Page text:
Education in its general sense is a form of learning in which knowledge, skills, and habits of a group of people are transferred from one generation to the next through teaching, training, research, or simply through autodidacticism. Generally, it occurs through any experience that has a formative effect on the way one thinks, feels, or acts.
Read more about Education: Etymology, Political Legislation, Systems of Education, Systems of Higher Education, Technology, Adult Education, Learning Modalities, Instruction, Education Theory, Economics and Education, History, Philosophy, Psychology, Sociology, Internationalization (Globalization and Education)
Other articles related to "education":
... Queens' College accepts students from all academic disciplines, except the combination of Education with English and Drama ... As in all other Cambridge colleges, undergraduate education is based on the tutorial system ...
... Education is becoming increasingly international ... of how the school should operate and what is education ... International Baccalaureate have contributed to the internationalization of education ...
... In 1997, Places Rated Almanac recognized Fort Wayne as having the highest reading quotient of any place in North America, due in part to the city's quality library system. ...
... the non-state funded institutions for further education in the city is the International Academy for Business and New Technologies (MUBiNT), and also a number of branches from Moscow-based ...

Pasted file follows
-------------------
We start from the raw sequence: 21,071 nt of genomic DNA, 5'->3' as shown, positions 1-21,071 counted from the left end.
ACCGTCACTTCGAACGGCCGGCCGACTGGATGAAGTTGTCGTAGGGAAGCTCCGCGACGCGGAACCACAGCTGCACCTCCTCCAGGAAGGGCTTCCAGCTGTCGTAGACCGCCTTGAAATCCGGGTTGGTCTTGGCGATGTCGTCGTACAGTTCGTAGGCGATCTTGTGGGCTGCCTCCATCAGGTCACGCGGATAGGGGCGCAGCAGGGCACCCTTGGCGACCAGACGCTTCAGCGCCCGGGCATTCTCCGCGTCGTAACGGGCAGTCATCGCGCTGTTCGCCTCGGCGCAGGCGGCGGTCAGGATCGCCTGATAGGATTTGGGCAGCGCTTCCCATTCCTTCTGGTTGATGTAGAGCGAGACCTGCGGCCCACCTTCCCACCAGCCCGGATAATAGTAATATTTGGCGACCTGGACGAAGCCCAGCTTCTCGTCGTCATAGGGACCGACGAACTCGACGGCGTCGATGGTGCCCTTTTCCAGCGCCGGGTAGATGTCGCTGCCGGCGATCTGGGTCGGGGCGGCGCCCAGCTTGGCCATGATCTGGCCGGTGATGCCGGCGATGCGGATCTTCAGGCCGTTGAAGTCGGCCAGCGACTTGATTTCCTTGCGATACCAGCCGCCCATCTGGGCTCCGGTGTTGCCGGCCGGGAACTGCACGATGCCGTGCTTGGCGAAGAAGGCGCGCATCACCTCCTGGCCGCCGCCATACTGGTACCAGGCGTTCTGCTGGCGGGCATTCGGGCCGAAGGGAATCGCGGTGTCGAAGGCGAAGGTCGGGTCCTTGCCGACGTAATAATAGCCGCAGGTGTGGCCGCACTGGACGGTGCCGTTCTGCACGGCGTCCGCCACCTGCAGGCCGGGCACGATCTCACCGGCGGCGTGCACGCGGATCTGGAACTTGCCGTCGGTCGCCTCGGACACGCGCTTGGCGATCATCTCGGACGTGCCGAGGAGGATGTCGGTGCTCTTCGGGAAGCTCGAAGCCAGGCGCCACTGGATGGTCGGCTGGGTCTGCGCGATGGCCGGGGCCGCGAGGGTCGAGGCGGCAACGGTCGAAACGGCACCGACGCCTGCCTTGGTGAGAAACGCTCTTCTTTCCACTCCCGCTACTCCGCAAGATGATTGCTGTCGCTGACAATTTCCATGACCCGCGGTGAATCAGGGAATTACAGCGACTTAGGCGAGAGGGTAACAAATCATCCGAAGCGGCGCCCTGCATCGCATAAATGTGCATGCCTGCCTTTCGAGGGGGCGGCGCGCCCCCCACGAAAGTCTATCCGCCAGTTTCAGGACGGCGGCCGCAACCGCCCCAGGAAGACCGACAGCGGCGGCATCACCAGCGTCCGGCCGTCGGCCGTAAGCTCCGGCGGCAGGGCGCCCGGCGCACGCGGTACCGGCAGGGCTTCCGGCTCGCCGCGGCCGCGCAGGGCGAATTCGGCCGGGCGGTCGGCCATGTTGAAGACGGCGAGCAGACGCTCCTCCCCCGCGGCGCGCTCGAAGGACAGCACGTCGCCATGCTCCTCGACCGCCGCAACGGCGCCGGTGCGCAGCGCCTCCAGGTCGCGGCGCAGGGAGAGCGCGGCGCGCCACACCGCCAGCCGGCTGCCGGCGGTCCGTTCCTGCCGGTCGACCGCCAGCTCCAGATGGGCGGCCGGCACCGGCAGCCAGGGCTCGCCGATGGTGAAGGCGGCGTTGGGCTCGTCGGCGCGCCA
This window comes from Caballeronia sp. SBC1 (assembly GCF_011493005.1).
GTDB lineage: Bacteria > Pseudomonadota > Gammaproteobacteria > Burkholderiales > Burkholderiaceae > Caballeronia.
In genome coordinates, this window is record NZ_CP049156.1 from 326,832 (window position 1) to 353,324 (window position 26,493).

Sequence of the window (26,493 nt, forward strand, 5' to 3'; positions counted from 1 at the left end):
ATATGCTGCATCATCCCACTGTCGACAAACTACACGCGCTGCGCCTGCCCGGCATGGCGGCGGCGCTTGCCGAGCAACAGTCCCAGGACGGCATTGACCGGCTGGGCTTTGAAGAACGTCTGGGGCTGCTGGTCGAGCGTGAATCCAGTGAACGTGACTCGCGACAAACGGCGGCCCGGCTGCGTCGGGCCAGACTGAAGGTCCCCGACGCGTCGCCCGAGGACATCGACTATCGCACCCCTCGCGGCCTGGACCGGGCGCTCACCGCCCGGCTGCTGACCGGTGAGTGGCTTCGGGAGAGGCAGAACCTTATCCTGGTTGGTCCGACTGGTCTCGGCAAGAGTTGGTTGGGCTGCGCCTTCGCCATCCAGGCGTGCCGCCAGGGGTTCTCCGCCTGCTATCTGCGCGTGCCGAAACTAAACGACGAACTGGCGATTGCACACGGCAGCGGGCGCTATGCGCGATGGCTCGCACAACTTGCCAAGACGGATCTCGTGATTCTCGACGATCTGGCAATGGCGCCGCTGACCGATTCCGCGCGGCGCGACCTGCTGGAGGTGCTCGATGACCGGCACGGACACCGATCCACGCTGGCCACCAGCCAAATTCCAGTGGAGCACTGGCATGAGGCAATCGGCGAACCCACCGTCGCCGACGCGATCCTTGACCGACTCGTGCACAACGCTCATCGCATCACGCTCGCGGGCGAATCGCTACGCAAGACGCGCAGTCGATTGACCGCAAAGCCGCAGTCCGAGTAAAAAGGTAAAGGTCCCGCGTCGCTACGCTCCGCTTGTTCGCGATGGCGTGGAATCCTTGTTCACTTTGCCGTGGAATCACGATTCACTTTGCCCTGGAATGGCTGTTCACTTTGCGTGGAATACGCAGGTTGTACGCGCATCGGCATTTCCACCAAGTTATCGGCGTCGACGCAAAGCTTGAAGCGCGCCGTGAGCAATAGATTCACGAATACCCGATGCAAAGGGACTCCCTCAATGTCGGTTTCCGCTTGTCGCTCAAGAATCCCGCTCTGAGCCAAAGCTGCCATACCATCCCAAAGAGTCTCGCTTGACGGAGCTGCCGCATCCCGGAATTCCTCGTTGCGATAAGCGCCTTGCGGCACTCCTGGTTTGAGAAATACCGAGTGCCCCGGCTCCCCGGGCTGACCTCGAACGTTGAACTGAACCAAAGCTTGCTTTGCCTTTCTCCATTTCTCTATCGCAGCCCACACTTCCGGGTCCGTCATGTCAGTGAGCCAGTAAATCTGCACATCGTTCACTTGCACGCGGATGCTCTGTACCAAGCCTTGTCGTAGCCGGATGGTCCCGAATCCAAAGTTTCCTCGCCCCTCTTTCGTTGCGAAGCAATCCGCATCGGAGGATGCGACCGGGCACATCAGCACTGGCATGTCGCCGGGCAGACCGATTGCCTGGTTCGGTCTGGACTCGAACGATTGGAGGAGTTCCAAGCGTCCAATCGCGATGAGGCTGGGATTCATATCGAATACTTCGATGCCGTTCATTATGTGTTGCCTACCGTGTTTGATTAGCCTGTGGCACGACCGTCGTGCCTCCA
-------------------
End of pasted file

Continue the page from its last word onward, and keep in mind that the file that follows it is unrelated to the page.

Famous quotes containing the word education:
“Nothing in the world can take the place of Persistence. Talent will not; nothing is more common than unsuccessful men with talent. Genius will not; unrewarded genius is almost a proverb. Education will not; the world is full of educated derelicts. Persistence and Determination alone are omnipotent. The slogan Press On, has solved and will always solve the problems of the human race.”
—Calvin Coolidge (18721933)
“Statecraft is soulcraft. Just as all education is moral education because learning conditions conduct, much legislation is moral legislation because it conditions the action and the thought of the nation in broad and important spheres of life.”
—George F. Will (b. 1941)
“If you complain of neglect of education in sons, what shall I say with regard to daughters, who every day experience the want of it? With regard to the education of my own children, I find myself soon out of my depth, destitute and deficient in every part of education. I most sincerely wish ... that our new Constitution may be distinguished for encouraging learning and virtue. If we mean to have heroes, statesmen, and philosophers, we should have learned women.”
—Abigail Adams (17441818)